Skilled labor is in short supply as remodeling permits surge in Seattle

Dreams of that new kitchen or second-story addition could be delayed for many homeowners and homebuyers in Seattle.

This year, the number of remodel permit applications is trending toward a five-year high, stoking demand for skilled labor that’s already in short supply.

Buyers who are forced to take what they can get in the housing market have then found themselves in bidding wars for tradeworkers. Jason Legat, founder and president of Seattle-based Model Remodel, said in the past year his company has heard from 600 new leads, up from just 230 the year before, and it’s on track to reach 800 this year.

“We’re trying to hold the reins on growth,” Legat said. “There’s more work than there are people to do the work.”

Given the competition, contractors in Seattle can easily earn up to $90 an hour and specialty trades command upwards of $150 an hour, Legat said. Federal labor data shows construction managers earn an annual wage of about $142,000 in the Seattle-Bellevue-Everett region.

Model Remodel’s projects range from $125,000 to $150,000 for kitchen overhauls or basement renovations. Second-story additions or accessory dwelling units, such as backyard cottages, can cost more than $400,000, he said.

To see a map of the activity, click here.

The Business Journal analyzed more than 17,000 addition and alteration permits across Seattle and found remodel activity has been on an upswing since at least 2013. The number of permit applications increased 31 percent from 2013 to 2017, and is on track to increase another 11 percent this year.

Homeowners and contractors filed applications for 1,520 permits for home remodels through May 1 this year, according to public records. The number of permits approved increased about 35 percent from 2013 to 2017.

Through May, the city had a 94 percent approval rating, green-lighting 1,422 remodel permits.

These permits include house additions or remodels, such as an extension or a modification, including second-story additions, dormers, footprint expansions, interior reconfigurations or house lifts. Permits aren’t required to paint a house, repoint a chimney or replace roofing and siding if no structural changes are made. Projects with a value of less than $6,000 are often not included.

More remodel activity is going on in the Ravenna and Wedgwood neighborhoods — ZIP code 98115 — than any other neighborhood in Seattle every year going back to at least 2013, according to the city’s permits for this type of project.

Over the five-year period, that area had more than 1,600 permit applications approved for remodel work. In 2017, the average value of the work was about $84,500 and reached as high as $450,000, according to public records.

In the 98177 ZIP code, which includes Broadview north up to Richmond Beach, 67 remodel permits were approved in 2017, up 76 percent from 2013. The average net worth in that area is $1.86 million.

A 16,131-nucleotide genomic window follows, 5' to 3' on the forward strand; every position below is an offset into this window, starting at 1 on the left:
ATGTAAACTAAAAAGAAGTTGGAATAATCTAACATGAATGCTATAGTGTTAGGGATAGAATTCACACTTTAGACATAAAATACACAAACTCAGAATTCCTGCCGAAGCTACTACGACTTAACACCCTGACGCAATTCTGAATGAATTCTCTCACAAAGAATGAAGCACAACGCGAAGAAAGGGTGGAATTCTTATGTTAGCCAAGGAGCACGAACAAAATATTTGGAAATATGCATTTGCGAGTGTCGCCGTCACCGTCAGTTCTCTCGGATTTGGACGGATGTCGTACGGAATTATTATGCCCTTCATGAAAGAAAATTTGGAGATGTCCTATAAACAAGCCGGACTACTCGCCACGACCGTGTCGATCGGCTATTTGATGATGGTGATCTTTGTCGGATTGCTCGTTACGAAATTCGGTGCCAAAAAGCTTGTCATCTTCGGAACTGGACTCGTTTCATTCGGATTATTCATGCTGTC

Sabrina Booth, a Windermere real estate broker based in Seattle, works with average sellers and professional flippers on buying and selling homes in Seattle.

“I remember my parents telling me to buy the worst house in the neighborhood, and that you should fix it up and do the sweat equity,” Booth said. “To get a house that’s in really poor condition, most people have to pay straight cash.”

But most first-time homebuyers don’t have $400,000 cash, she said. Plus, they’re competing with market-savvy investors.

She advises clients not to embark on large renovation projects, but smaller updates: painting in neutrals, updating lighting and plumbing fixtures or adding new mulch to a flowerbed.

“For the average home seller, don’t spend a ton of money. Don’t put in a brand-new kitchen or a brand-new bathroom because you won’t see a return on investment in that short of time,” Booth said. “… It’s still worth putting some time and effort and money into getting your house to look its best, but it will sell in whatever condition.”

At Model Remodel, Legat has noticed the change in clients.

“In the past, people would hire us to get the house ready for market,” Legat said. “A lot of clients now are getting the houses ready for themselves so they can enjoy living in it.”

He isn’t expecting things to slow down anytime soon. In one year, the price of a basement remodel increased by $50,000. The lack of skilled labor and the demand for service puts companies like his in a premium position.

“I think we’re going to continue — maybe not at this pace — but I don’t see it slowing down unless there’s some big catastrophe,” Legat said. “Seattle’s been discovered.”

Published by Melissa Crowe

I’m Melissa: an adventure-seeking, story-telling, internet-loving journalist. I work in Seattle. You can find my work in the Puget Sound Business Journal where I use data to tell stories about the people, businesses and industries driving Washington state’s economy.

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